Why Feed Wild Birds?


 

While our wild garden birds should be able to fend for themselves without our help, evidence shows that they’re not managing to. The RSPB have identified a ‘serious, countrywide, decline in the numbers of many birds’, which comes mainly from a lack of suitable food sources and breeding sites. That makes it important to feed wild birds, to give them a helping hand.

On a national level, modern farming practices are the most likely culprit. Changes to global climate patterns are also having a big effect. But change always has to start somewhere and, by making our outdoor spaces more wildlife friendly, we can all do our bit to help.

bird drinking water on hot summer day

Feed wild birds – it’s an easy and rewarding first step, so whether you’ve got space for a window feeder or a whole host of feeding stations, why not start now?

  • Make your garden into a diverse bird friendly habitat. Plant shrubs, lawn and trees and, if you can, provide a small pond. This encourages insects, which in turn bring birds into your garden.
  • Encourage birds to nest. Put up nest boxes for species such as sparrows, starlings, tits and wagtails. All these species suffer from a lack of nest holes because of our modern highly maintained buildings and our insistence on ‘cleaning up’ dead and dying trees.
  • Provide suitable high quality food that appeals to a range of seed and insect eaters, not just a cheap grain mix suitable for doves, crows, pigeon and rodents. You don’t have to put a lot of food out; just try and make sure you are consistent.

Filling feeders in the morning is best because the birds have all day to work away at the food. Ideally they should have cleaned up completely by evening so there is nothing left to attract rodents overnight.

Just put out what you feel you can afford to. When they clean up, they will go off wild foraging, just as they would if you did not feed them. However, your morning offering is a welcome, nutritious and easy breakfast to set them up for the day.

Support birds with a little of each of these and you are certain to be rewarded with a glorious dawn chorus, as well as a beautiful garden for you to enjoy as well.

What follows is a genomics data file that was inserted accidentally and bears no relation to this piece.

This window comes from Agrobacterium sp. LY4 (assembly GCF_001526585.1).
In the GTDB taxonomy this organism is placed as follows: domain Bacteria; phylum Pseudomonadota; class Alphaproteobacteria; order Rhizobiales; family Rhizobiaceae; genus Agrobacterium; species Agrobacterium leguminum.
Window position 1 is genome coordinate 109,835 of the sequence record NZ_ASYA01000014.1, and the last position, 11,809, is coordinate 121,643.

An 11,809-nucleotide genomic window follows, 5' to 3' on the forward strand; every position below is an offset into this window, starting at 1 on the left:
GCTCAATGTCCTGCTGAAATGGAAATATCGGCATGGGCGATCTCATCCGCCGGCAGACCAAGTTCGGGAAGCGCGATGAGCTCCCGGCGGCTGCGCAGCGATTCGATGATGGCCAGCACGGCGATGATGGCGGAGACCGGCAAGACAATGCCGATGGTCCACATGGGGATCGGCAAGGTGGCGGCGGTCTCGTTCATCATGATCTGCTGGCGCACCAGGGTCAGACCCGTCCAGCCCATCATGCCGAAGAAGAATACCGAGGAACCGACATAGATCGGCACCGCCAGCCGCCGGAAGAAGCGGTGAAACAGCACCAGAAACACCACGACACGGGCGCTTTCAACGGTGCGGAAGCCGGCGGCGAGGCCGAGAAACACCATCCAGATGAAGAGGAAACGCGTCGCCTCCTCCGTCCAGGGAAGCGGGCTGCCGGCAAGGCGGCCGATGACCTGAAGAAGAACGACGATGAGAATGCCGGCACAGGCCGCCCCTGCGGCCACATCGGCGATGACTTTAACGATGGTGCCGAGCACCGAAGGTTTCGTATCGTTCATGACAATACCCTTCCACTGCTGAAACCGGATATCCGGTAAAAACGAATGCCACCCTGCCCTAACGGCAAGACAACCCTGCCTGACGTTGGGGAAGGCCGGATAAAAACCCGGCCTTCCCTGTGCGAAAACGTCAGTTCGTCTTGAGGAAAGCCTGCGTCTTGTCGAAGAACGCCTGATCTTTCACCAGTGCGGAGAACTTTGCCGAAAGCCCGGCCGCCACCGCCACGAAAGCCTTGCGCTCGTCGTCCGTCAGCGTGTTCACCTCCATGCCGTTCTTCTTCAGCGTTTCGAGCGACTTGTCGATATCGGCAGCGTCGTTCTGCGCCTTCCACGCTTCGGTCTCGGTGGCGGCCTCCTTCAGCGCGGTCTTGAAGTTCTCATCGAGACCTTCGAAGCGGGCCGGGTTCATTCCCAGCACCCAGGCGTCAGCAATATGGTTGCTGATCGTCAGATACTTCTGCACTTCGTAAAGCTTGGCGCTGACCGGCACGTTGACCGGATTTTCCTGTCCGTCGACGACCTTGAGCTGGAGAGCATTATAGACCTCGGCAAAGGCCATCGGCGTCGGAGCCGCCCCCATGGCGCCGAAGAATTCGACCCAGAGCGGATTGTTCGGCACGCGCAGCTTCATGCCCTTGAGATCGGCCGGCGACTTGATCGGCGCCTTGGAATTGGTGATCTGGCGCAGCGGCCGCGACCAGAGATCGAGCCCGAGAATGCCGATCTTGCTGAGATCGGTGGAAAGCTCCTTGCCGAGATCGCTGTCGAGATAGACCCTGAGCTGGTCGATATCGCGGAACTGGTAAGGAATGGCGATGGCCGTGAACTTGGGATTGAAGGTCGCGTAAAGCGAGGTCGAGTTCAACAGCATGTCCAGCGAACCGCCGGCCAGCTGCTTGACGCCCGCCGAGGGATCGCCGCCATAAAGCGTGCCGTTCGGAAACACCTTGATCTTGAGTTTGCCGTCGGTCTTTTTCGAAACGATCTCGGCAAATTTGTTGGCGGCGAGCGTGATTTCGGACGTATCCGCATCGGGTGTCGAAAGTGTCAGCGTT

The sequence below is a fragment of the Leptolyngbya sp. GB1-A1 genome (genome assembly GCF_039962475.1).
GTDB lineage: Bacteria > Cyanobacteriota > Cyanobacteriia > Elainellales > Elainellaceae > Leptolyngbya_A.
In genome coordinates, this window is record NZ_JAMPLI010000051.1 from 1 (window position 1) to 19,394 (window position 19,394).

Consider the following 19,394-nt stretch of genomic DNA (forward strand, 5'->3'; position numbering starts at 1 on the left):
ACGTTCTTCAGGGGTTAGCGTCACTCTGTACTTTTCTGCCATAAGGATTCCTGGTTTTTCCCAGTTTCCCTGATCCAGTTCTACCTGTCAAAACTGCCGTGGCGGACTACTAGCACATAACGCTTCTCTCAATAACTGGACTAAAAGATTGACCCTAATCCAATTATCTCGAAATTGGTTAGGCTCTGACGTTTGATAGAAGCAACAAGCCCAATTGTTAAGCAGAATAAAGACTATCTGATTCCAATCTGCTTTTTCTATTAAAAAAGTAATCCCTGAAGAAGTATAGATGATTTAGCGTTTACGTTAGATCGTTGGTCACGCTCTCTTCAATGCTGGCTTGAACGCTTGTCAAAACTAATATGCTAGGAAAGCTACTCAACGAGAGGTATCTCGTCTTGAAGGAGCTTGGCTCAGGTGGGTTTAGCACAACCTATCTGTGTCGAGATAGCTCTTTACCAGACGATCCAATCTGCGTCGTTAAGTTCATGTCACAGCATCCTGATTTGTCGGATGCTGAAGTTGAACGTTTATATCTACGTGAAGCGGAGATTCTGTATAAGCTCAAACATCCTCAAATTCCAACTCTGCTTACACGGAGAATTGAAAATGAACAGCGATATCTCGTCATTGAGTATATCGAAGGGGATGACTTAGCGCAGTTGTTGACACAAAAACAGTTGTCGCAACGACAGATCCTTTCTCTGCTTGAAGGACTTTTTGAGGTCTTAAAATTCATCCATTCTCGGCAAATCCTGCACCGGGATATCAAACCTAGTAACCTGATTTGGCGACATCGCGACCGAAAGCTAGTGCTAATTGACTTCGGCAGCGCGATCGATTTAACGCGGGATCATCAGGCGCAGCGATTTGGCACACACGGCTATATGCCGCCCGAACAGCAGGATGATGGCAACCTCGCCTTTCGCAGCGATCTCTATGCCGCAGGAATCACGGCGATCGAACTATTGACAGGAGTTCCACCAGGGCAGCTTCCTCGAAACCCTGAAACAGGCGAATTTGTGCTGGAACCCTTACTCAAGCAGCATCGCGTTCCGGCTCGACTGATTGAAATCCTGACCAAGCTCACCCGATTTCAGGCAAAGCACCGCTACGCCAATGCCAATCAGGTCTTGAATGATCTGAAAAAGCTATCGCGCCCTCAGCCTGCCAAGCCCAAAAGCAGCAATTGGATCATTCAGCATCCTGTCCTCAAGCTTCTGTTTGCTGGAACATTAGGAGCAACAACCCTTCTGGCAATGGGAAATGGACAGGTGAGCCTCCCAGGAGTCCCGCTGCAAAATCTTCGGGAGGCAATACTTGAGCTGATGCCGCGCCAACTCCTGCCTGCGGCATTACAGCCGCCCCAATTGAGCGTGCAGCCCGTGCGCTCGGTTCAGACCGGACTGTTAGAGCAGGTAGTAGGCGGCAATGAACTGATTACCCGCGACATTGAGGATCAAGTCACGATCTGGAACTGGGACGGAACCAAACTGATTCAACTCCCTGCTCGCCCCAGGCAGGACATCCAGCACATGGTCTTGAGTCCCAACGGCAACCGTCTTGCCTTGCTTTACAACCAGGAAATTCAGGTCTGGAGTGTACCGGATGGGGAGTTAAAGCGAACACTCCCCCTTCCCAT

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Quick guide to choosing the best Wood Fuel for your stove and lifestyle.

Wood Fuel Co-operative
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*Break - We strongly recommend you break these briquettes in half (or less for very small stoves) because they do expand whilst burning and you don't want them to overfill the fire.
*Easy to light - We always use a Firelighter and Kindling Sticks to start our fires. Most briquettes are graded four stars to light because they are quite dense and require kindling.

Notes:

  • All stove and flue combinations tend to have different burning characteristics. Fuel that works well in my stove may not work so well in your stove, and vice-versa.
  • Most modern stoves are more efficient than most older stoves, meaning a modern quality stove will burn fuel more economically and generate more heat over a longer period.
  • Always try to burn fuel with a 'lick of flame'. Smouldering fuel to try to extend burn time is bad for your stove, flue and the environment due to unburned particulate matter in the smoke.
  • Be prepared to break briquettes into smaller sections to fit into your stove comfortably. Many briquettes do expand whilst burning and you don't want them to expand onto the glass.
  • The chart above indicates which briquettes are easy to break. Some are small enough so they don't need breaking. This makes for a cleaner environment around your stove.
  • All briquettes, except Everyday Value and Hotmax, benefit hugely from using kindling to light them. I suggest five kindling sticks will be sufficient, meaning a net should last 30 days.

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